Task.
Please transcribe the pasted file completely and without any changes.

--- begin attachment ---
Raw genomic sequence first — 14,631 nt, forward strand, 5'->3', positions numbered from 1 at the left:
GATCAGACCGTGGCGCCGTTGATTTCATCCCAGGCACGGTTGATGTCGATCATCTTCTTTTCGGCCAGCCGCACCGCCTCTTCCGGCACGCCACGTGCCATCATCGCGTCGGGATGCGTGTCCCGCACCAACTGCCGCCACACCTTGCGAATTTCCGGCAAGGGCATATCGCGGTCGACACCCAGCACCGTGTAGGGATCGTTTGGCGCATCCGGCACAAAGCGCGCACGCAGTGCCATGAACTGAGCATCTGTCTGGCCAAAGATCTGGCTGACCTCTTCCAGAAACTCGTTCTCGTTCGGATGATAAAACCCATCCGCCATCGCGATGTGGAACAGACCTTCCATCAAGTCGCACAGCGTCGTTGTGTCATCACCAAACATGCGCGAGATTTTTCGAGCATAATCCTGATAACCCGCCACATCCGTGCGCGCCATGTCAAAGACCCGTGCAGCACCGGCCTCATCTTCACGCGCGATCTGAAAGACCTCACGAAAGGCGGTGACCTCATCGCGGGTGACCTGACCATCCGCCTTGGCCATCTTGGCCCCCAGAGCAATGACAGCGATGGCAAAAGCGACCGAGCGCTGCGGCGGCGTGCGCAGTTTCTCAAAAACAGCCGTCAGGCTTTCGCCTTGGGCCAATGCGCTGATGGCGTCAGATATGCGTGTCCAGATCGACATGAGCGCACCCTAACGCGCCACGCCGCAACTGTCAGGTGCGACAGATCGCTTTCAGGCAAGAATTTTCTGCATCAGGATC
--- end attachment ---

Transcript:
Raw genomic sequence first — 14,631 nt, forward strand, 5'->3', positions numbered from 1 at the left:
GATCAGACCGTGGCGCCGTTGATTTCATCCCAGGCACGGTTGATGTCGATCATCTTCTTTTCGGCCAGCCGCACCGCCTCTTCCGGCACGCCACGTGCCATCATCGCGTCGGGATGCGTGTCCCGCACCAACTGCCGCCACACCTTGCGAATTTCCGGCAAGGGCATATCGCGGTCGACACCCAGCACCGTGTAGGGATCGTTTGGCGCATCCGGCACAAAGCGCGCACGCAGTGCCATGAACTGAGCATCTGTCTGGCCAAAGATCTGGCTGACCTCTTCCAGAAACTCGTTCTCGTTCGGATGATAAAACCCATCCGCCATCGCGATGTGGAACAGACCTTCCATCAAGTCGCACAGCGTCGTTGTGTCATCACCAAACATGCGCGAGATTTTTCGAGCATAATCCTGATAACCCGCCACATCCGTGCGCGCCATGTCAAAGACCCGTGCAGCACCGGCCTCATCTTCACGCGCGATCTGAAAGACCTCACGAAAGGCGGTGACCTCATCGCGGGTGACCTGACCATCCGCCTTGGCCATCTTGGCCCCCAGAGCAATGACAGCGATGGCAAAAGCGACCGAGCGCTGCGGCGGCGTGCGCAGTTTCTCAAAAACAGCCGTCAGGCTTTCGCCTTGGGCCAATGCGCTGATGGCGTCAGATATGCGTGTCCAGATCGACATGAGCGCACCCTAACGCGCCACGCCGCAACTGTCAGGTGCGACAGATCGCTTTCAGGCAAGAATTTTCTGCATCAGGATC